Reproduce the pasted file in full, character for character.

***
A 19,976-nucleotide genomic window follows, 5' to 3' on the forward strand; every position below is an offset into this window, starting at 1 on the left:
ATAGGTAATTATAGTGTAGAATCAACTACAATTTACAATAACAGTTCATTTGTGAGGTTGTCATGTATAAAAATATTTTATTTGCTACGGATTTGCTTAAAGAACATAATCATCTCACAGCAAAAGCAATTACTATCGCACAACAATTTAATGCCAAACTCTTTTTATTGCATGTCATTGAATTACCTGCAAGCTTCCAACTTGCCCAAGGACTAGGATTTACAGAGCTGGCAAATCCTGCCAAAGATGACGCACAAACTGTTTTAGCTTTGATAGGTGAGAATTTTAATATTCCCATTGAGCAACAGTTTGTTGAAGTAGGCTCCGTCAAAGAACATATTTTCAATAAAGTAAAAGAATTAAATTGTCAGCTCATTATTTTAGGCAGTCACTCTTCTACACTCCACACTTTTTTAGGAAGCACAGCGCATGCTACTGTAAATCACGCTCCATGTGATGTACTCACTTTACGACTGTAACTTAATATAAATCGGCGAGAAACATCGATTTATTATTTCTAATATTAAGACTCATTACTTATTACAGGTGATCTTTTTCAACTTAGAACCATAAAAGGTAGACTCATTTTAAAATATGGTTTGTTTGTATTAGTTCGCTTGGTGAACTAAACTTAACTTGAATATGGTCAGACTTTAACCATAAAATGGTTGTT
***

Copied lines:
A 19,976-nucleotide genomic window follows, 5' to 3' on the forward strand; every position below is an offset into this window, starting at 1 on the left:
ATAGGTAATTATAGTGTAGAATCAACTACAATTTACAATAACAGTTCATTTGTGAGGTTGTCATGTATAAAAATATTTTATTTGCTACGGATTTGCTTAAAGAACATAATCATCTCACAGCAAAAGCAATTACTATCGCACAACAATTTAATGCCAAACTCTTTTTATTGCATGTCATTGAATTACCTGCAAGCTTCCAACTTGCCCAAGGACTAGGATTTACAGAGCTGGCAAATCCTGCCAAAGATGACGCACAAACTGTTTTAGCTTTGATAGGTGAGAATTTTAATATTCCCATTGAGCAACAGTTTGTTGAAGTAGGCTCCGTCAAAGAACATATTTTCAATAAAGTAAAAGAATTAAATTGTCAGCTCATTATTTTAGGCAGTCACTCTTCTACACTCCACACTTTTTTAGGAAGCACAGCGCATGCTACTGTAAATCACGCTCCATGTGATGTACTCACTTTACGACTGTAACTTAATATAAATCGGCGAGAAACATCGATTTATTATTTCTAATATTAAGACTCATTACTTATTACAGGTGATCTTTTTCAACTTAGAACCATAAAAGGTAGACTCATTTTAAAATATGGTTTGTTTGTATTAGTTCGCTTGGTGAACTAAACTTAACTTGAATATGGTCAGACTTTAACCATAAAATGGTTGTT